So, what causes sleeplessness or low-quality sleep? Many factors - from the simple, like too many distractions in your bedroom - to more serious conditions, like obstructive sleep apnea. Even varying your bedtime can affect your sleep and your health. Here are four common sleep issues, how they can impact your heart and how your primary care physician can help you.
In fairly healthy populations, it’s not just the lack of sleep that’s associated with heart health but also timing of sleep. People with irregular sleep patterns have higher risks of heart attacks and heart failure.
- People whose night-to-night sleep length varied by more than 2 hours are more than twice as likely to have a cardiovascular event compared to those whose sleep length varied by less than an hour.
- The time at which they fell asleep at night also mattered. People whose bedtime varied by more than 90 minutes per night were twice as likely to have a cardiovascular event than those whose bedtime was within the same 30-minute time frame.
These variances in sleep timing were found to be related to "digital distraction.” The blue light emitted from TVs, cell phones and iPads decreases the normal release of melatonin, a hormone necessary to signal the body that it’s time to sleep.
My simple advice: put down the phone/ipad, shut off the TV and see how much easier it is to fall asleep. Failing that, wearing blue light-reducing glasses will promote normal melatonin release, helping you to fall asleep naturally. Here are other ways to set up your bedroom to promote sleep.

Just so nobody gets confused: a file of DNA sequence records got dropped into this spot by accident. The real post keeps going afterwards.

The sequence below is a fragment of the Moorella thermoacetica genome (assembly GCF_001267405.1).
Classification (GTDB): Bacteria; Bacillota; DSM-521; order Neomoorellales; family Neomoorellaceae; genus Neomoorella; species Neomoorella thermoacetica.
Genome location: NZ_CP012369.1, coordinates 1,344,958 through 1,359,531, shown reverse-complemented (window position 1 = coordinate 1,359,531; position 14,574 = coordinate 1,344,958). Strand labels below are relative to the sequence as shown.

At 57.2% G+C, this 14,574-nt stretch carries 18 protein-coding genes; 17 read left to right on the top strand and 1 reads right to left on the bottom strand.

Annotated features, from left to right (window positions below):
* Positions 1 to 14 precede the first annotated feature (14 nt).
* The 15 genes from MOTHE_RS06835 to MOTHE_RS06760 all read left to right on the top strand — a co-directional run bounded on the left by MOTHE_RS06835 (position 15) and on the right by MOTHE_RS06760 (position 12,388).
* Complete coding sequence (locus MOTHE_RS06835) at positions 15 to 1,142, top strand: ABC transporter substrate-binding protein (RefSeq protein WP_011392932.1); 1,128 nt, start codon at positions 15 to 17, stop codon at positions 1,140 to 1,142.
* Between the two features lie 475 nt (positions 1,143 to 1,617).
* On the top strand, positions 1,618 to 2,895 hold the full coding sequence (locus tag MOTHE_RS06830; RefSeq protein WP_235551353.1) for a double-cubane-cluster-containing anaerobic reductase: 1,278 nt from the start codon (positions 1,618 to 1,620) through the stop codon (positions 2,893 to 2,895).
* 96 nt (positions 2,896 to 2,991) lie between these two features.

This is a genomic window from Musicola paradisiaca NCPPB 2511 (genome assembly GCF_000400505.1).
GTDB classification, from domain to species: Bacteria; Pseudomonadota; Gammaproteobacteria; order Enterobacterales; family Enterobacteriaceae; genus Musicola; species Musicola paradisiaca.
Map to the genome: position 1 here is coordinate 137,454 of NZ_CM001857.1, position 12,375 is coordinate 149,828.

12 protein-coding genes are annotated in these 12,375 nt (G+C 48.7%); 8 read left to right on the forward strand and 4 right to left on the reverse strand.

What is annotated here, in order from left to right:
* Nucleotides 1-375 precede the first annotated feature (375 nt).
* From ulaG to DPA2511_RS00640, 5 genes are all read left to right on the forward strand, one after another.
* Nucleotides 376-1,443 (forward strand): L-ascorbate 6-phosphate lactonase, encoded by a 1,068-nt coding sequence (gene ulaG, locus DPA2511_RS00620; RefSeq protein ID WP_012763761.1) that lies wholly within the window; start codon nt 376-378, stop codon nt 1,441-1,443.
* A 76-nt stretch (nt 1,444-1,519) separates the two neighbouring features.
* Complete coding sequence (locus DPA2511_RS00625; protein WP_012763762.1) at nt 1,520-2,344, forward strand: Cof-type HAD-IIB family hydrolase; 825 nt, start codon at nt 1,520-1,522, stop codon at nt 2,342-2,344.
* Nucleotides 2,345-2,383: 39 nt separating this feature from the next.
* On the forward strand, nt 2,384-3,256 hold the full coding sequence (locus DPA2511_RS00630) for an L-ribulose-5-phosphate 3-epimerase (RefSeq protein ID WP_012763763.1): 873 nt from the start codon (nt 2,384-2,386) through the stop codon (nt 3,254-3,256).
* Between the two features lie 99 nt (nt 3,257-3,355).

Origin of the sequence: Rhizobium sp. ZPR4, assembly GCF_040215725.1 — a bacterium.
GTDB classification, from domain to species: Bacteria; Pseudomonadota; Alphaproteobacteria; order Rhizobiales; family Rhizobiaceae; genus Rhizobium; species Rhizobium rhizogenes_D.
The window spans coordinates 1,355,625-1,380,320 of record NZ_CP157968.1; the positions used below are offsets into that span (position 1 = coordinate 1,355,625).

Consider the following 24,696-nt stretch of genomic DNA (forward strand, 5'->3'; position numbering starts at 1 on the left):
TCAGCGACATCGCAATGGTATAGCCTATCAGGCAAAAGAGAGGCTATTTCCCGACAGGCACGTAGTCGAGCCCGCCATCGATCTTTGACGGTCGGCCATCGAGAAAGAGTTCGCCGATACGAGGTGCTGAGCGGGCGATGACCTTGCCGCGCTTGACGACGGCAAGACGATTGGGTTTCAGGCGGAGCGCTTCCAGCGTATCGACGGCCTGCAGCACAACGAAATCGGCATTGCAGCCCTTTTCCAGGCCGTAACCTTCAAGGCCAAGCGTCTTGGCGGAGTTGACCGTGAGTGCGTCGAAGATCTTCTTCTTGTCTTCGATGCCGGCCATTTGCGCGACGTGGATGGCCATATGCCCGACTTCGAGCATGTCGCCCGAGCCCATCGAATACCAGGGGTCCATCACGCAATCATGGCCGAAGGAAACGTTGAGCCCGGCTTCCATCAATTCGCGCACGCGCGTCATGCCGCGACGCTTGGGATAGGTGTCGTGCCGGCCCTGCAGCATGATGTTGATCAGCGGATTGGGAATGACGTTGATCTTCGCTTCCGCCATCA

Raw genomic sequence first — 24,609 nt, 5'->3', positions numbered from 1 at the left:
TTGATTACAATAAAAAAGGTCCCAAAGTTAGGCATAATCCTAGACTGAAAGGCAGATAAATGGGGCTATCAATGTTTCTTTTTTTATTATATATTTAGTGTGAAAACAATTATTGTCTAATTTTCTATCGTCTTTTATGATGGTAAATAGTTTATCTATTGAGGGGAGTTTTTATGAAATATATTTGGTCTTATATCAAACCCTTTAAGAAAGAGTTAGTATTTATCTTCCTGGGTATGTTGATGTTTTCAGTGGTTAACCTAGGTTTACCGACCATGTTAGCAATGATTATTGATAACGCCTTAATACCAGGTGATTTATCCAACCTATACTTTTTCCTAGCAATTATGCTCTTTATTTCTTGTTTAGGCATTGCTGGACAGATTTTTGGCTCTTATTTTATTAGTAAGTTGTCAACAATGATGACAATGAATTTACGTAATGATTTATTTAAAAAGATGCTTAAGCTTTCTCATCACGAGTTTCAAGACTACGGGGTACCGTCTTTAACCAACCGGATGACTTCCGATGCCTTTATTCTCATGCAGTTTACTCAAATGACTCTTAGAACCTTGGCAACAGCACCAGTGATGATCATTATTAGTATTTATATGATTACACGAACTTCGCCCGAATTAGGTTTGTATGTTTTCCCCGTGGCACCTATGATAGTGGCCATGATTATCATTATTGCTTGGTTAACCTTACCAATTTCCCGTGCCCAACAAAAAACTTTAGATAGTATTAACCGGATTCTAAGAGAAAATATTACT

Obstructive Sleep Apnea (OSA) is one of the most common sleep disorders. OSA occurs when the tongue and soft tissues of the throat repeatedly collapse blocking the airway causing complete or partial cessation of breathing.
- At least 25 million adults in the U.S. suffer from OSA, and OSA increases risk of heart failure by 140 percent, risk of stroke by 60 percent and risk of coronary heart disease by 30 percent.
- OSA is one cause of hypertension and is the underlying cause of up to 80 percent of patients with atrial fibrillation, or AFib.
- Its presence is associated with a two-fold risk of sudden cardiac death during sleep, as well as with increased episodes of angina pectoris (chest pain due to lack of heart blood flow) with a 3.5-fold increase in fatal heart attack when compared to normal adults or those whose OSA is treated with continuous positive airway pressure (CPAP).
- Lifestyle changes: Patients should lose weight and exercise, decrease alcohol consumption, stop smoking, skip sedatives and avoid sleeping on their back. Nasal decongestants and allergy medication may also be recommended.